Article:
Parenting cliches drive me insane. I’m guilty. Don’t get me wrong. Parenting an emotional child (or two) offers me plenty of opportunities to exercise the power of a good parenting cliche.
Still, why can’t adults recognize that – cognitively speaking – not all cliches can be treated equally when it comes to communicating with kids?
One main reason I’m drawn to Montessori is the respect she gives to children in her writing and her educational approach. Respecting the child can be misunderstood as we should treat a child as an adult. That is not the case. Within the context of child development and embracing the specific developmental stage, we must respect the child.
In other words, telling a young child, “You’re okay,” doesn’t work well. Why? To the child, the big emotions and what he is experiencing inside his heart, body, and mind tell him that he’s not okay.
So, when someone says, “Life is too short to sweat the small stuff, isn’t it?”
It’s what adults often say to each other. But a child’s attitude to the ‘small stuff’ is different.
One dad attending my parenting course stated: Children do ‘sweat the small stuff.’
Another parent I recently worked with could not understand why her four-year-old son made a huge fuss because his biscuit was broken. She offered him another biscuit, but he would have none of it.
What could she do? She couldn’t exactly stick the broken biscuit back together, could she?
This little story made me smile and reminded me of when my son, then around the same age, was inconsolable one day because his Batman pants were in the wash. You would have thought his little world had just ended.
No doubt children can get very emotional quickly about seemingly unimportant things. It might not seem like a good idea to pander to these emotions or bend backward to make everything right for them all the time.
The important thing is to listen to your child. Patience and empathy on your part will help your child feel validated in that their emotions are valid, which they are; they do feel upset/disappointed or whatever it is.
Most parents are not surprised when their two-year-old gets upset about small things. The behavior is accepted and not at all unusual for a child of this age. But it is common for older children to get emotional when something doesn’t feel right.
Being able to regulate our emotions, delay gratification, and respond appropriately to life’s ups and downs are skills that take time to develop. Furthermore, some children will need more support than others.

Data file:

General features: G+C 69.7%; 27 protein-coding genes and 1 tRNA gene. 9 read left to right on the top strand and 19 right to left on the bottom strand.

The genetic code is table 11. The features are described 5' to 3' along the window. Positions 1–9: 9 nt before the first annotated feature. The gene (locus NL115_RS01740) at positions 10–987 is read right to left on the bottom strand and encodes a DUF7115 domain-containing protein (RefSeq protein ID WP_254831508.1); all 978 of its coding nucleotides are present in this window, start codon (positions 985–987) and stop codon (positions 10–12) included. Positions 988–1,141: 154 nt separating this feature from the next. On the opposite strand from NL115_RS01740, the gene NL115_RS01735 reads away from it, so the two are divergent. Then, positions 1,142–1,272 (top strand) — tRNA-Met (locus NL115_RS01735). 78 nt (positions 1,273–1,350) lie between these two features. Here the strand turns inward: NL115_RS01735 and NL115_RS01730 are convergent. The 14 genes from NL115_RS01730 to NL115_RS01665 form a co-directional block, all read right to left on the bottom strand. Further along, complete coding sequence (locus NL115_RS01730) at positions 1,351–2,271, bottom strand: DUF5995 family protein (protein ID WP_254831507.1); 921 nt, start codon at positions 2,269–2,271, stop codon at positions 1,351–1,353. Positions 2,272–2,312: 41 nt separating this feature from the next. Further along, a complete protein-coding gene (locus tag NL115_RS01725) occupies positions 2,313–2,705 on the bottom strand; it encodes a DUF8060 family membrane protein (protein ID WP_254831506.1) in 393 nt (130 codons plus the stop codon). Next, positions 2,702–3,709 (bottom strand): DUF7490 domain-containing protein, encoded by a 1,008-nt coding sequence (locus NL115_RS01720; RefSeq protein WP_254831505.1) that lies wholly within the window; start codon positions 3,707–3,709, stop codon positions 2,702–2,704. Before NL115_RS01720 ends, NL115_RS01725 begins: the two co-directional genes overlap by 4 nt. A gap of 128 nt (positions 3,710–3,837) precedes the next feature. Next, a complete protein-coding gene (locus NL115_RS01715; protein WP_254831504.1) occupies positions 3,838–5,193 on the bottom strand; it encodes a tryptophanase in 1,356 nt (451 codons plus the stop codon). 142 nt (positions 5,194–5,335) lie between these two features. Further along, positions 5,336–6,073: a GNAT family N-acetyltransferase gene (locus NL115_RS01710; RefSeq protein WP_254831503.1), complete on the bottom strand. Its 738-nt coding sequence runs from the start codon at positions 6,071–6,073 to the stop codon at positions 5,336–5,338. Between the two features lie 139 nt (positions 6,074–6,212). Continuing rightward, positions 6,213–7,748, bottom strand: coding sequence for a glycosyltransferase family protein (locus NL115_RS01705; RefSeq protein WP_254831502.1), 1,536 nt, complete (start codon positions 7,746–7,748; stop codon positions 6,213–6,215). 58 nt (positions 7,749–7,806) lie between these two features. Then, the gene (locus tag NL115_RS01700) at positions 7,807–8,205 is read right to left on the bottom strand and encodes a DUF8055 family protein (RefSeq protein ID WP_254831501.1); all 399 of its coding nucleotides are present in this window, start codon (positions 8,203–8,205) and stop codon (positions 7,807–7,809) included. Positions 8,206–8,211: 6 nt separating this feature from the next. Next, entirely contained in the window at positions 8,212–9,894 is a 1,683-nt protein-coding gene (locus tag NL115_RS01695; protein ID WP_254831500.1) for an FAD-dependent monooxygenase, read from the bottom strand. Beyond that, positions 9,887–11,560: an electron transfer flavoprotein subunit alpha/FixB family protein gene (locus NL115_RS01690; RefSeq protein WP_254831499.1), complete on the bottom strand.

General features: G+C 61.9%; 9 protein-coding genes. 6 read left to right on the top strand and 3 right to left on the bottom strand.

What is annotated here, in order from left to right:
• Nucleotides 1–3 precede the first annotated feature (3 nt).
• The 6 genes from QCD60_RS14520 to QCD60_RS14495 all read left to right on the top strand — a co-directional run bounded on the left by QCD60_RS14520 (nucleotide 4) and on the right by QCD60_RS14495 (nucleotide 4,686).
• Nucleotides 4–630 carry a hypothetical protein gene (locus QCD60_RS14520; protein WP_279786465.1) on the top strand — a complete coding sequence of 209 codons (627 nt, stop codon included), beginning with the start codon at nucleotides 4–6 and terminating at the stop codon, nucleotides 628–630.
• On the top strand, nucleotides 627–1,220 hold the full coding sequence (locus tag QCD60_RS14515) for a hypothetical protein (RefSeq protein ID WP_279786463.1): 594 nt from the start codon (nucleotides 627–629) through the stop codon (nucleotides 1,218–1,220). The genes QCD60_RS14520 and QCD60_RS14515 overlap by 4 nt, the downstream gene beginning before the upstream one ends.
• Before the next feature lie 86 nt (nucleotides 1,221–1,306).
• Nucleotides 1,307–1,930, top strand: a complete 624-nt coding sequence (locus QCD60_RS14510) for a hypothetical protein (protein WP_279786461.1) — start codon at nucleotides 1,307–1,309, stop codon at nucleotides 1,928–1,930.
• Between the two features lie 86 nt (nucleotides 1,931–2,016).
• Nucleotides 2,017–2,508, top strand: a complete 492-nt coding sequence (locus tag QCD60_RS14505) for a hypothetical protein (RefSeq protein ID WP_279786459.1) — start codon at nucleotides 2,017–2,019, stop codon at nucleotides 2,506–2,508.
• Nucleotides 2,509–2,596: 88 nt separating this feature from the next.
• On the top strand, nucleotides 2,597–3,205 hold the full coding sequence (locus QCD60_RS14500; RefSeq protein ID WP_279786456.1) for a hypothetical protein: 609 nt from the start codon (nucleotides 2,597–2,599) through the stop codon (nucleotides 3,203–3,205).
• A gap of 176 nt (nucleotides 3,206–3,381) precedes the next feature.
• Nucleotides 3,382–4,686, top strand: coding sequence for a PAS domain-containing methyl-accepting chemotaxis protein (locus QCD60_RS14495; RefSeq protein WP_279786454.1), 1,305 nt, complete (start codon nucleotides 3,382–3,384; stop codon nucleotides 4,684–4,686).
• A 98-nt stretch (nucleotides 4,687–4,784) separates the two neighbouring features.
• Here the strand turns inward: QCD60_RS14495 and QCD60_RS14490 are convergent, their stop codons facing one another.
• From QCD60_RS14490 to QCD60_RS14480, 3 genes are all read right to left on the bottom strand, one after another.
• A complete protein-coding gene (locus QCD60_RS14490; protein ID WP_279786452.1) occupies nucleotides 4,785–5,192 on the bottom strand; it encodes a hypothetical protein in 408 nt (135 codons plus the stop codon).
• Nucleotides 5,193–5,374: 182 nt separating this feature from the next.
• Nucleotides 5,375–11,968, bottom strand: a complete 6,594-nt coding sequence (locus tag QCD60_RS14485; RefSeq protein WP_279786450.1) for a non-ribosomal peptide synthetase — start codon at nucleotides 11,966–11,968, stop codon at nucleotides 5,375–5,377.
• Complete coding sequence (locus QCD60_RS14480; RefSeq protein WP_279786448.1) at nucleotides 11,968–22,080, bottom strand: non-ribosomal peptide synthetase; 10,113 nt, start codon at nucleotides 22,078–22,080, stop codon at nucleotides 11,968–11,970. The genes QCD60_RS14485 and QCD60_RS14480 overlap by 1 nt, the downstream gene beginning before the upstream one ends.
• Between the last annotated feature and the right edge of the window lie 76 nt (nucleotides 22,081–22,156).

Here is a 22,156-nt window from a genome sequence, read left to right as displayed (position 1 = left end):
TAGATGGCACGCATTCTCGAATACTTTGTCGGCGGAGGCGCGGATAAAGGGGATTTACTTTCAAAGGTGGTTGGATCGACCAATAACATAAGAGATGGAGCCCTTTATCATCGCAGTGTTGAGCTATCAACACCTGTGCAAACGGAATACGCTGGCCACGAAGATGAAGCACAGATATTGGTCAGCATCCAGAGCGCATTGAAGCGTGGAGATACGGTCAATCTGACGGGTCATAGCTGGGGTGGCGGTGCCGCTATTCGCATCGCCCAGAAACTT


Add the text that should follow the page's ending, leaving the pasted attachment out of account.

Teaching your child how to solve their problems will assist them a great deal as they grow older.
11 Ways to Respond to An Emotional Child
- Name the problem ‘Your sister has stepped on your Lego model again.”
- Acknowledge the feeling: ‘That must be upsetting.’
- Ask your child if they can think of a solution ‘What do you think you could do to stop this from happening?’
- Brainstorm some different solutions; support your child to do this.
- Agree on a solution: ‘So it’s agreed that you will play with your Lego at the other end of the sitting room, where no one will be walking past.’
- Try out the solution. Remind your child to put the plan into action.
- Review the plan later and talk to your child about whether the solution to the problem has worked and, if so, why? If it has not worked, why is that, and what could be done differently?
- Model problem-solving in this way: ‘Hey guys, the film is all booked up on the day we want to see it, shall we go another day, see a different film or do something else instead?” Children learn a lot by watching others.
- Be aware that children develop different skills at different rates. You may have a bright child who appears to be ahead in reading and learning, but that does not necessarily mean that they will be up to the same speed in their emotional development.
- Let him have the experience. If there is not an answer to the problem, the cookie is broken, or the Batman pants are in the wash, then your child will need to learn that sometimes life hands us disappointment. Let him feel the feelings.
- Stay calm and be there for them while they ‘sweat the small stuff.’
Acknowledge, validate and guide the child to use these emotions productively is key. I hope you enjoyed this post.